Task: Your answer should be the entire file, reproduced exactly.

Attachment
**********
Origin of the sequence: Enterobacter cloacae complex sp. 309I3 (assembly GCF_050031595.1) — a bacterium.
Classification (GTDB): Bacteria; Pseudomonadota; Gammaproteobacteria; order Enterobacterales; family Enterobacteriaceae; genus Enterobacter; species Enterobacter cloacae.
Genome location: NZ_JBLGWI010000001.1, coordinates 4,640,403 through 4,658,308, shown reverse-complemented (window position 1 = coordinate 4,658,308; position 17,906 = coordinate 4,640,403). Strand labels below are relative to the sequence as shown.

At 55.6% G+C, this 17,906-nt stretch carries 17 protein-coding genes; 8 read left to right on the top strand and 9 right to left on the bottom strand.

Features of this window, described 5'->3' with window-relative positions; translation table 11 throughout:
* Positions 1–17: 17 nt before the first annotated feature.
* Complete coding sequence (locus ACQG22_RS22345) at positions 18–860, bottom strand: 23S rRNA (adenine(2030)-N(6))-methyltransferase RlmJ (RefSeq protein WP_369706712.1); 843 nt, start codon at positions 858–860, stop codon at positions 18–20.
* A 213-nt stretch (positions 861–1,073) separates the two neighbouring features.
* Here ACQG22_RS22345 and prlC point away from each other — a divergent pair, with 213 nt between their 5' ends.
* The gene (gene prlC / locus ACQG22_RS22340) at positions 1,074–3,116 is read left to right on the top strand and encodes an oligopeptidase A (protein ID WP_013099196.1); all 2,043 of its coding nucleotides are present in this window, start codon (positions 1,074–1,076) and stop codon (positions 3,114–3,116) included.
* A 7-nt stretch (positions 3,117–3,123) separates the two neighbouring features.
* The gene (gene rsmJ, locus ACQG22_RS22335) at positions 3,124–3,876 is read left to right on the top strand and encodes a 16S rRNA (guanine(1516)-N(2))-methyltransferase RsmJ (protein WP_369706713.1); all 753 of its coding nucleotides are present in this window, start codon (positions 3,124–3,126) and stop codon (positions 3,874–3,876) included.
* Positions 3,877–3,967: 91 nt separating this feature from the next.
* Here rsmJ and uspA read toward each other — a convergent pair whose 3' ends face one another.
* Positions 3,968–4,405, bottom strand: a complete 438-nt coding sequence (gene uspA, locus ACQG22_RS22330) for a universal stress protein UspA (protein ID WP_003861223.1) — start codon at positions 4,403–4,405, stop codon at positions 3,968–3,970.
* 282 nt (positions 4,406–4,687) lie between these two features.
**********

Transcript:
Origin of the sequence: Enterobacter cloacae complex sp. 309I3 (assembly GCF_050031595.1) — a bacterium.
Classification (GTDB): Bacteria; Pseudomonadota; Gammaproteobacteria; order Enterobacterales; family Enterobacteriaceae; genus Enterobacter; species Enterobacter cloacae.
Genome location: NZ_JBLGWI010000001.1, coordinates 4,640,403 through 4,658,308, shown reverse-complemented (window position 1 = coordinate 4,658,308; position 17,906 = coordinate 4,640,403). Strand labels below are relative to the sequence as shown.

At 55.6% G+C, this 17,906-nt stretch carries 17 protein-coding genes; 8 read left to right on the top strand and 9 right to left on the bottom strand.

Features of this window, described 5'->3' with window-relative positions; translation table 11 throughout:
* Positions 1–17: 17 nt before the first annotated feature.
* Complete coding sequence (locus ACQG22_RS22345) at positions 18–860, bottom strand: 23S rRNA (adenine(2030)-N(6))-methyltransferase RlmJ (RefSeq protein WP_369706712.1); 843 nt, start codon at positions 858–860, stop codon at positions 18–20.
* A 213-nt stretch (positions 861–1,073) separates the two neighbouring features.
* Here ACQG22_RS22345 and prlC point away from each other — a divergent pair, with 213 nt between their 5' ends.
* The gene (gene prlC / locus ACQG22_RS22340) at positions 1,074–3,116 is read left to right on the top strand and encodes an oligopeptidase A (protein ID WP_013099196.1); all 2,043 of its coding nucleotides are present in this window, start codon (positions 1,074–1,076) and stop codon (positions 3,114–3,116) included.
* A 7-nt stretch (positions 3,117–3,123) separates the two neighbouring features.
* The gene (gene rsmJ, locus ACQG22_RS22335) at positions 3,124–3,876 is read left to right on the top strand and encodes a 16S rRNA (guanine(1516)-N(2))-methyltransferase RsmJ (protein WP_369706713.1); all 753 of its coding nucleotides are present in this window, start codon (positions 3,124–3,126) and stop codon (positions 3,874–3,876) included.
* Positions 3,877–3,967: 91 nt separating this feature from the next.
* Here rsmJ and uspA read toward each other — a convergent pair whose 3' ends face one another.
* Positions 3,968–4,405, bottom strand: a complete 438-nt coding sequence (gene uspA, locus ACQG22_RS22330) for a universal stress protein UspA (protein ID WP_003861223.1) — start codon at positions 4,403–4,405, stop codon at positions 3,968–3,970.
* 282 nt (positions 4,406–4,687) lie between these two features.